Mira and Francesca Cillo—beautiful, overprotected, odd—seemed untouchable. But Ben touched seven parts of Mira: her palm, hair, chest, cheek, lips, throat, and heart. After the sisters drown themselves in the quarry lake, a post-mortem letter from Mira sends Ben on a quest to find notes in the seven places where they touched. Note by note, Ben discovers the mystical secret at the heart of Mira and Francesca’s world, and that some things are better left untouched.
*An ARC was provided by the publisher via Netgalley in exchange for an honest review.*
It felt a little strange giving Beautiful Broken Girls a lonely star (and a half, to make me feel a little less guilty) it’s something so rare for me, I think I’ve only given 2 other books 1 star. Ever. Unfortunately, for this one I’ll have to be honest and say it was a complete waste of time and I have no idea how I finished it. Let me tell y’all something, I came into this book excited as hell, ready for one thrilling adventure. I expected dark and disturbing, what I got was unnaturally tame and boring.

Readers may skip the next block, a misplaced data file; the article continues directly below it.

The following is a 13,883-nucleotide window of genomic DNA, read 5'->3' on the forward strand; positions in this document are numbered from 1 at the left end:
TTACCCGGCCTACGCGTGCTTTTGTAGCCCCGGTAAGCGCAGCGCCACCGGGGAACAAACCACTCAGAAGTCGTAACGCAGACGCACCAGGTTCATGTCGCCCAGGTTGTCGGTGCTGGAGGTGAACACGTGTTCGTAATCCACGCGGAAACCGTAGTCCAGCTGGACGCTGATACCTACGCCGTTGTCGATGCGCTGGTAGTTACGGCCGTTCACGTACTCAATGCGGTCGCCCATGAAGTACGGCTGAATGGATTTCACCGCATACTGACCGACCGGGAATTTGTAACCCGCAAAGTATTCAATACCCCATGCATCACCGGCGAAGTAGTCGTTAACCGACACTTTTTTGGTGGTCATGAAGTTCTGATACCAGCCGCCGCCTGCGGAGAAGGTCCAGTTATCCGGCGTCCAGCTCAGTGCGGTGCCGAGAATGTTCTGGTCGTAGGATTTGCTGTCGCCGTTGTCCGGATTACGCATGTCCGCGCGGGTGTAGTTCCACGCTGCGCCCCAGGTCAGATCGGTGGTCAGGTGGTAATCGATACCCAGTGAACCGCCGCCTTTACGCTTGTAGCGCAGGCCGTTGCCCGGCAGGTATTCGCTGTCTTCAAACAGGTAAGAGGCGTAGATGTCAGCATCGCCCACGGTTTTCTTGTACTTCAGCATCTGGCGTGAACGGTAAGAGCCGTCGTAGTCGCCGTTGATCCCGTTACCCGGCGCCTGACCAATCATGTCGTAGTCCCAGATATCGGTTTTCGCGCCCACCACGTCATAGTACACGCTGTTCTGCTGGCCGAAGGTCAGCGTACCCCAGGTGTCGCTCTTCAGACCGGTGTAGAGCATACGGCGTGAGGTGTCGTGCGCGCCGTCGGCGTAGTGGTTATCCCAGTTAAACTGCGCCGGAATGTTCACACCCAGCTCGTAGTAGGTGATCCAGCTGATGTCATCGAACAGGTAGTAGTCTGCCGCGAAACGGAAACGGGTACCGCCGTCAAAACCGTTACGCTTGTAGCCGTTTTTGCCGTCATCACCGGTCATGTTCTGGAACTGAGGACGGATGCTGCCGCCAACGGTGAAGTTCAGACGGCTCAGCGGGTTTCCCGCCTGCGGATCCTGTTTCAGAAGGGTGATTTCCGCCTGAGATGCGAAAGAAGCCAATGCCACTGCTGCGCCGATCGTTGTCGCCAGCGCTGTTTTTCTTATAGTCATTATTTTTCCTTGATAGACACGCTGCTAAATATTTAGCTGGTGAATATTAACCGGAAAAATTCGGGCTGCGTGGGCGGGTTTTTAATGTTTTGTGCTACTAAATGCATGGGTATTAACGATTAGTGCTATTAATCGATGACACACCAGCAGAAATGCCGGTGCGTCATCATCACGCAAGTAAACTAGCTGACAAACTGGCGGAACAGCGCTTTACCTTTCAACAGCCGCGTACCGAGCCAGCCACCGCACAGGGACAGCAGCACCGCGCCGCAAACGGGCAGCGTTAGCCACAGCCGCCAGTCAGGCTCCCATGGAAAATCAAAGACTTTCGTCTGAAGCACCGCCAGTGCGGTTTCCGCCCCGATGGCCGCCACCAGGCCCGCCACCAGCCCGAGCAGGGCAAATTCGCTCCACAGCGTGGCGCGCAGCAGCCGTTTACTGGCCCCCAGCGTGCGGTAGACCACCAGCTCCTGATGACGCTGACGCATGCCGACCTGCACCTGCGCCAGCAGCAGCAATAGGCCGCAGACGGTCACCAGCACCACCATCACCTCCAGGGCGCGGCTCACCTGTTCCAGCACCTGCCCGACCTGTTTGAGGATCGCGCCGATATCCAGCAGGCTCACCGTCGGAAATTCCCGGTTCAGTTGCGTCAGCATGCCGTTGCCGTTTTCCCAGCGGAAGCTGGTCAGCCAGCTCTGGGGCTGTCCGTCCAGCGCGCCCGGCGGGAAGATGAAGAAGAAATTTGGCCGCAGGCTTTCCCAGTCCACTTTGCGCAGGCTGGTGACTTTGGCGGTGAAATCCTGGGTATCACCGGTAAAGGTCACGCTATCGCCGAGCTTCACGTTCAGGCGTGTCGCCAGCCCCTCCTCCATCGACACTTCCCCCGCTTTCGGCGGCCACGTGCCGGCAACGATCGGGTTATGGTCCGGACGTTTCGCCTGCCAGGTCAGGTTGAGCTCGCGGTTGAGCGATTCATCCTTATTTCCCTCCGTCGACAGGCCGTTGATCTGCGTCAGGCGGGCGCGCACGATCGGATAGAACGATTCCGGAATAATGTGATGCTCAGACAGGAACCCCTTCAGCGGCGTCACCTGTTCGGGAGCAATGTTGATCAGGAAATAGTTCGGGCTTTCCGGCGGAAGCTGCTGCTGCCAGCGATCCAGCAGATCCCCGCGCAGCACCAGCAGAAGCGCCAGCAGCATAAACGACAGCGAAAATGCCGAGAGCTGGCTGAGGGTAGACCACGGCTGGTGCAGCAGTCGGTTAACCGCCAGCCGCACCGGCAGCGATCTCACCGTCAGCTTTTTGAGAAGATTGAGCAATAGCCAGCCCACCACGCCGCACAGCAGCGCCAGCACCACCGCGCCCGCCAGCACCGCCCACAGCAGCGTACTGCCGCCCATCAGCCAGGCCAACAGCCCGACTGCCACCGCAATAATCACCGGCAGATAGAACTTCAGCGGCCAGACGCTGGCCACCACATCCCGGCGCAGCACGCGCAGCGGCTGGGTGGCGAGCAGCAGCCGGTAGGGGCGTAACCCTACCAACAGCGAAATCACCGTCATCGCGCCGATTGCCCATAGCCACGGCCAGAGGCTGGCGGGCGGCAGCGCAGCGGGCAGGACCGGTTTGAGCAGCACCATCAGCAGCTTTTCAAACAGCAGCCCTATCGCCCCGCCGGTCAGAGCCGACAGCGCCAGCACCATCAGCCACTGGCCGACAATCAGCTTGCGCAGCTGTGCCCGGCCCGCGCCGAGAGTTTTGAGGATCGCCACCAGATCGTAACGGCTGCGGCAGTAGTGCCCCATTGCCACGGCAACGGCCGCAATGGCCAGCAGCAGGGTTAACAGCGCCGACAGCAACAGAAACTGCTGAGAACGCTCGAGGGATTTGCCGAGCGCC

Beautiful Broken Girls is primarily about the mysterious Cillo sisters, Mira and Francesca, who have drowned in a quarry pool cliff. The story is told in the perspective of Ben, the Cillos’ neighbor, who had an on-again-off-again secret love affair with Mira, and is now left to investigate the sisters’ story through notes left by Mira in the places where Ben touched Mira. Sounds interesting, doesn’t it? That’s what I believed too, before I came to the realization that I was being CONNED.
The writing is lyrical and even beautiful at times, but for the most part, it was convoluted and unnecessarily detailed. It was a major hurdle for me throughout because there was hardly any dialogue, most of it was description bordering on purple prose. Bland, tasteless commentary on random things and characters in the story lead to nothing actually happening. Most of the book consists of Ben riding around on a bike, punching his friends, and creepily lusting after a dead girl, things that do not exemplify the girls’ presence, or the mystery and twisted nature of their death and legacy. There are many thriller/mysteries that exempt themselves from humor or a lightheartedness that I usually enjoy, but these books are excellent in their writing, character depth, and story. The Walls Around Us and All The Rage are also darker books with a very serious tones, but they are never boring. The emotional, raw, and uncensored story-telling is what makes them so engrossing. Beautiful Broken Girls has a lot of interesting concepts, while diving in we are introduced to Catholic undertones and a Virgin Suicides-type mystery, but because of the detached, confusing writing, we never get to see the success of these ideas.